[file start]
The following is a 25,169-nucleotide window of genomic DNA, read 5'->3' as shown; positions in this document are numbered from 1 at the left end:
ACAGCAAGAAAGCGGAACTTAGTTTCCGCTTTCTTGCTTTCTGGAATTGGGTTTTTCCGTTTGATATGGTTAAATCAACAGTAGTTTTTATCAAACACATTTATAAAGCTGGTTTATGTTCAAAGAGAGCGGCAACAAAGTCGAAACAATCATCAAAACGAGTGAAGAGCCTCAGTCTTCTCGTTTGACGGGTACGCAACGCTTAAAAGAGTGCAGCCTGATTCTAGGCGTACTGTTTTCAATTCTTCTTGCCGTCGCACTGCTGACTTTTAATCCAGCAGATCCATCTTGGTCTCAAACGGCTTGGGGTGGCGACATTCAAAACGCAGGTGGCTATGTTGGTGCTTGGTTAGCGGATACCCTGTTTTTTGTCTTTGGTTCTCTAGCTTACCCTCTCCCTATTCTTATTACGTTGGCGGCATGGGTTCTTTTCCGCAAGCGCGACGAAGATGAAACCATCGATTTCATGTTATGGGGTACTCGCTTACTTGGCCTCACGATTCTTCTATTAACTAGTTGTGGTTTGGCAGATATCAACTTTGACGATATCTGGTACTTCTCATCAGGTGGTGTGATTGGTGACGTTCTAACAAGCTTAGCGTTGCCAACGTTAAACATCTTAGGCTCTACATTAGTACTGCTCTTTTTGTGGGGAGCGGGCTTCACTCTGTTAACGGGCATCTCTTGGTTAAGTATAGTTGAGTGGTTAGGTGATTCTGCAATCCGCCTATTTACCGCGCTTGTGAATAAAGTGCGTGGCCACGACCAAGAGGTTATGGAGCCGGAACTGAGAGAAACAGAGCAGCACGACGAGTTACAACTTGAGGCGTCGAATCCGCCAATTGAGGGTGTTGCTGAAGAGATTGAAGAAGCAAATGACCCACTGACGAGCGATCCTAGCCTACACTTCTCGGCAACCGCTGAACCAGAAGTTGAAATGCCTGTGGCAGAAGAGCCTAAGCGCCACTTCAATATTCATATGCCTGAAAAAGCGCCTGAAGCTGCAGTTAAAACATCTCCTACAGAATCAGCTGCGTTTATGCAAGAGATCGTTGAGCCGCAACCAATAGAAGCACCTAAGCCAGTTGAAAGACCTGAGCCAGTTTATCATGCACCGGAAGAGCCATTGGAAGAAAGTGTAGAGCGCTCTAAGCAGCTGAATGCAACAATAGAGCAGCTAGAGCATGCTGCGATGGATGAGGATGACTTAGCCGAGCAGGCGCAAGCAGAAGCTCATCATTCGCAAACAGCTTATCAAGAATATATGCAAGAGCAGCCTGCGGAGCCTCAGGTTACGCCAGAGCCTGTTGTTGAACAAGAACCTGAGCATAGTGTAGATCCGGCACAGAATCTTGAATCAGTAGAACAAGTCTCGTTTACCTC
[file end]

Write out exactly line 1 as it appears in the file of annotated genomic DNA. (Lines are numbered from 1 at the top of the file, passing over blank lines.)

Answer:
The following is a 25,169-nucleotide window of genomic DNA, read 5'->3' as shown; positions in this document are numbered from 1 at the left end: